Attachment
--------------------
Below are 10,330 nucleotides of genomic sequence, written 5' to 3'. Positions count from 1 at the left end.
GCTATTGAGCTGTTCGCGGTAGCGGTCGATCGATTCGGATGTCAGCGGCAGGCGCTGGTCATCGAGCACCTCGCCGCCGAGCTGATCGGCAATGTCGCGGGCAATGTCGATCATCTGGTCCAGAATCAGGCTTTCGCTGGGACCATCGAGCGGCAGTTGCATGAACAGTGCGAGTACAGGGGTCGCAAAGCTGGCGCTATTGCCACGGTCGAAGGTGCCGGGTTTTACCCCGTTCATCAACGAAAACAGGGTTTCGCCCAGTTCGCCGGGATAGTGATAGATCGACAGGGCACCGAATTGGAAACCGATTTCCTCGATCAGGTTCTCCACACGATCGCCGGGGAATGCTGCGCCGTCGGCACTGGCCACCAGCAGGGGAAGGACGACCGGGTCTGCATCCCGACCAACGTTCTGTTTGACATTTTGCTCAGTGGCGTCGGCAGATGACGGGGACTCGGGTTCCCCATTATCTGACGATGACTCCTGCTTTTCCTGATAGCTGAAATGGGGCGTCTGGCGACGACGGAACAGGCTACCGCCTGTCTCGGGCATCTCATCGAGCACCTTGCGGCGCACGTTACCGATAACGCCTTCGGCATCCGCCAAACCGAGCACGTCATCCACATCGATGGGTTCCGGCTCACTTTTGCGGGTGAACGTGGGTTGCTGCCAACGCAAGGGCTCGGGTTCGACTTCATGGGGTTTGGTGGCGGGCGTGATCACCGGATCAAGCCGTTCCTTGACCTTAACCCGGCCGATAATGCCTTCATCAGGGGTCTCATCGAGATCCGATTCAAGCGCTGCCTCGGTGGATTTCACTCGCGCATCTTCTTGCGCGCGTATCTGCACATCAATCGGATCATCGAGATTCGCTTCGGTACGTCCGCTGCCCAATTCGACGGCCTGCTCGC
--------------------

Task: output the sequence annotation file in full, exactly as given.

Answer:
Below are 10,330 nucleotides of genomic sequence, written 5' to 3'. Positions count from 1 at the left end.
GCTATTGAGCTGTTCGCGGTAGCGGTCGATCGATTCGGATGTCAGCGGCAGGCGCTGGTCATCGAGCACCTCGCCGCCGAGCTGATCGGCAATGTCGCGGGCAATGTCGATCATCTGGTCCAGAATCAGGCTTTCGCTGGGACCATCGAGCGGCAGTTGCATGAACAGTGCGAGTACAGGGGTCGCAAAGCTGGCGCTATTGCCACGGTCGAAGGTGCCGGGTTTTACCCCGTTCATCAACGAAAACAGGGTTTCGCCCAGTTCGCCGGGATAGTGATAGATCGACAGGGCACCGAATTGGAAACCGATTTCCTCGATCAGGTTCTCCACACGATCGCCGGGGAATGCTGCGCCGTCGGCACTGGCCACCAGCAGGGGAAGGACGACCGGGTCTGCATCCCGACCAACGTTCTGTTTGACATTTTGCTCAGTGGCGTCGGCAGATGACGGGGACTCGGGTTCCCCATTATCTGACGATGACTCCTGCTTTTCCTGATAGCTGAAATGGGGCGTCTGGCGACGACGGAACAGGCTACCGCCTGTCTCGGGCATCTCATCGAGCACCTTGCGGCGCACGTTACCGATAACGCCTTCGGCATCCGCCAAACCGAGCACGTCATCCACATCGATGGGTTCCGGCTCACTTTTGCGGGTGAACGTGGGTTGCTGCCAACGCAAGGGCTCGGGTTCGACTTCATGGGGTTTGGTGGCGGGCGTGATCACCGGATCAAGCCGTTCCTTGACCTTAACCCGGCCGATAATGCCTTCATCAGGGGTCTCATCGAGATCCGATTCAAGCGCTGCCTCGGTGGATTTCACTCGCGCATCTTCTTGCGCGCGTATCTGCACATCAATCGGATCATCGAGATTCGCTTCGGTACGTCCGCTGCCCAATTCGACGGCCTGCTCGC